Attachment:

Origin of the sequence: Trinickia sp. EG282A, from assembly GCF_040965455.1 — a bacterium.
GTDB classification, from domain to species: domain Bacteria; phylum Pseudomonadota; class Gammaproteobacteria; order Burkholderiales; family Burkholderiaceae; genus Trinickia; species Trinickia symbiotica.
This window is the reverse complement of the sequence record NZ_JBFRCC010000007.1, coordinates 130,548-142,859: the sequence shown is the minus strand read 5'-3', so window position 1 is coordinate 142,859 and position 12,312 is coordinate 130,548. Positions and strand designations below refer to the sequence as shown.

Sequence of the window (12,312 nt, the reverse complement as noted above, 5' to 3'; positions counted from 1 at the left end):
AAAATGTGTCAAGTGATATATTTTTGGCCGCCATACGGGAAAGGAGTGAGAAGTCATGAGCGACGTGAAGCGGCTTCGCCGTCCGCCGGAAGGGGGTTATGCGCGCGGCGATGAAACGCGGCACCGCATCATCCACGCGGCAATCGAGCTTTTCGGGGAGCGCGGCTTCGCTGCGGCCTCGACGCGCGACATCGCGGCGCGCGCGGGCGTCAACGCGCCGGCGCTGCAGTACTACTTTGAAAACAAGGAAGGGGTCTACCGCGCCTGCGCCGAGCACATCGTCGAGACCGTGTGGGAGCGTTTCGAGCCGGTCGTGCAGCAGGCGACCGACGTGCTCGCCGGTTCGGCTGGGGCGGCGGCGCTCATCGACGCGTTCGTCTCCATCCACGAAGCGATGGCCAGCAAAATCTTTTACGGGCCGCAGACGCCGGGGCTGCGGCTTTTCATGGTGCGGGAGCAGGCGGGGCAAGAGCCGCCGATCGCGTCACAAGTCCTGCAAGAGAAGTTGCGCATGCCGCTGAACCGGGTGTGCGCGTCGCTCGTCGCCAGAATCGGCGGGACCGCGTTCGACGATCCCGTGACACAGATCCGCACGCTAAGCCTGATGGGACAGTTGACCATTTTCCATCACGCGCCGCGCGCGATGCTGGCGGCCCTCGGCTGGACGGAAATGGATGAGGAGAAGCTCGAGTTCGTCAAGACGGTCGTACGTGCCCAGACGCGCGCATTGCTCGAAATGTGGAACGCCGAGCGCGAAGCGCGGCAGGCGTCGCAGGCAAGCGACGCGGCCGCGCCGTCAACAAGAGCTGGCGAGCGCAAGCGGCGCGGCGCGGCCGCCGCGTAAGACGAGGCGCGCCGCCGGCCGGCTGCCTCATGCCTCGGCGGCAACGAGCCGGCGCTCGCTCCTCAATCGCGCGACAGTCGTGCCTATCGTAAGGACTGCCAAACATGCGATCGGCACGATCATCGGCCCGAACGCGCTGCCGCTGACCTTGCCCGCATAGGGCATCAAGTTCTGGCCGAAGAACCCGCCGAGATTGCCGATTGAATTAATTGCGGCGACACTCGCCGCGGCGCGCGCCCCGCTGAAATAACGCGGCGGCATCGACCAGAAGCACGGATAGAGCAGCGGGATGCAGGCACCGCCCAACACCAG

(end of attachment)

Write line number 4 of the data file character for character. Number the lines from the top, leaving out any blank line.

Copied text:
Sequence of the window (12,312 nt, the reverse complement as noted above, 5' to 3'; positions counted from 1 at the left end):